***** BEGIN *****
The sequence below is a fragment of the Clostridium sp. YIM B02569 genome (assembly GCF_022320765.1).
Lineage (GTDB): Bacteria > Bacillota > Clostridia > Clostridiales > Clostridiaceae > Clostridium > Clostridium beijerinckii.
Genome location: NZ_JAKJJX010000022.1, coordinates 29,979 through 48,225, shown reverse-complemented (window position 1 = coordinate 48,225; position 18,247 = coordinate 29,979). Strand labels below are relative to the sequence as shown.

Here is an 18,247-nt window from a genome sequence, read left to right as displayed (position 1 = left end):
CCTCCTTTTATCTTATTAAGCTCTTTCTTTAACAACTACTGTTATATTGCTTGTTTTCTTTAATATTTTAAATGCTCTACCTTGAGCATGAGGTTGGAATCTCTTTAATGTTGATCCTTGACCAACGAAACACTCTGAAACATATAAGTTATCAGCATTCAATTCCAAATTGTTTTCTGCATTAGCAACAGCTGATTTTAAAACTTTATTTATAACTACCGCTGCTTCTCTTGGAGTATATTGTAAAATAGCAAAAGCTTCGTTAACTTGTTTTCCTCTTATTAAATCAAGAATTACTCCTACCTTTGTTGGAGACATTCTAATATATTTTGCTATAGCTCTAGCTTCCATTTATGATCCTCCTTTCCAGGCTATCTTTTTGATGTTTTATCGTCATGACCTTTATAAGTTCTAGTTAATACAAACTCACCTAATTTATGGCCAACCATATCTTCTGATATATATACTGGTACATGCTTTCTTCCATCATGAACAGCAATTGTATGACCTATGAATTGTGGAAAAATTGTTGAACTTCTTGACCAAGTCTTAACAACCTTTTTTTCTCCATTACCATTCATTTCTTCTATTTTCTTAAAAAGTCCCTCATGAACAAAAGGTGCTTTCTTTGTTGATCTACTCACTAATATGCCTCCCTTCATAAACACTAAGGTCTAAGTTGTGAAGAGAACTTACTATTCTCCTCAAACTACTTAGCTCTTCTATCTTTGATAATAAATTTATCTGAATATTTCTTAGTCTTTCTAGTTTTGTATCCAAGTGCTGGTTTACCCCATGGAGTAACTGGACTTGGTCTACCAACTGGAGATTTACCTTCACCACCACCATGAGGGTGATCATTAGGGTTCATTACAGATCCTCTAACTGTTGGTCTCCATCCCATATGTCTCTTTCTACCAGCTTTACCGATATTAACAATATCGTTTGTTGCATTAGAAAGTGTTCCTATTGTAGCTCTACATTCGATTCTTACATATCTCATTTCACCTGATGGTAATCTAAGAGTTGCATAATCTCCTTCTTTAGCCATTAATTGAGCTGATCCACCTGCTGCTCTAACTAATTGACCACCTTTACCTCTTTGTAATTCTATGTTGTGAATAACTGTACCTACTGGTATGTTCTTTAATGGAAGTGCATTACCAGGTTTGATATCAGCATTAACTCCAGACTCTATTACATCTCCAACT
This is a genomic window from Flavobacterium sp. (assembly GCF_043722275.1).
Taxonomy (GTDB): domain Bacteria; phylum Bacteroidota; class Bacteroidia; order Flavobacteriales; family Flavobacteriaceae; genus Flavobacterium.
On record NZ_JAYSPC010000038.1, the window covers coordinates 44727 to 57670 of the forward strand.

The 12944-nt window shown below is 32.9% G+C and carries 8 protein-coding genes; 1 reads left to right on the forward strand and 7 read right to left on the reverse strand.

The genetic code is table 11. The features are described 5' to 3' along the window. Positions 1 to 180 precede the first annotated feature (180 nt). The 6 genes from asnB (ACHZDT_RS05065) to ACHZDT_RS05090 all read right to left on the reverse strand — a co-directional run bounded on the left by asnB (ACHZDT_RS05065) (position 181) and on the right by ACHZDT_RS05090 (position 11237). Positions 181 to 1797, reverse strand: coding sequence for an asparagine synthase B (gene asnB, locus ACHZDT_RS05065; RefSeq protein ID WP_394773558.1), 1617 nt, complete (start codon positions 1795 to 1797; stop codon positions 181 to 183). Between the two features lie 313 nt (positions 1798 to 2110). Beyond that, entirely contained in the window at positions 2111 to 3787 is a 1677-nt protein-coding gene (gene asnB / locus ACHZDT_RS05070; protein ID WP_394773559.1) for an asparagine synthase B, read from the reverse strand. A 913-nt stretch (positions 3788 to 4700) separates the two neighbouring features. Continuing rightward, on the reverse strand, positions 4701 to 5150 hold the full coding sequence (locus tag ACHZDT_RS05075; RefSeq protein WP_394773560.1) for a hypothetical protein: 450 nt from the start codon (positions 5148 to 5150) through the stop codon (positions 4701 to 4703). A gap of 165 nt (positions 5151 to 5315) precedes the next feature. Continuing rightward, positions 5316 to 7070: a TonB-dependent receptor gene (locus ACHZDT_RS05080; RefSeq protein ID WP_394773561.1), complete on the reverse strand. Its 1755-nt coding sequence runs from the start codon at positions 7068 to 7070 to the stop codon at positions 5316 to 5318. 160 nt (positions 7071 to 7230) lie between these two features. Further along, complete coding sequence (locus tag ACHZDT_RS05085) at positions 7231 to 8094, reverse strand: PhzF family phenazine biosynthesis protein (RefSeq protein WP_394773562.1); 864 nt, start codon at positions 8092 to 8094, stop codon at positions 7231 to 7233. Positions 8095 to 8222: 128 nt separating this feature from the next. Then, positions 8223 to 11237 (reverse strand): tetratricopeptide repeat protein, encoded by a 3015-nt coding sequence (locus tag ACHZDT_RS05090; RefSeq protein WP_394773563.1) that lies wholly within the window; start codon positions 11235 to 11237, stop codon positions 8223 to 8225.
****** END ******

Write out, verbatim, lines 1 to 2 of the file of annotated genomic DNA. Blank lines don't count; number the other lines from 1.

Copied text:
The sequence below is a fragment of the Clostridium sp. YIM B02569 genome (assembly GCF_022320765.1).
Lineage (GTDB): Bacteria > Bacillota > Clostridia > Clostridiales > Clostridiaceae > Clostridium > Clostridium beijerinckii.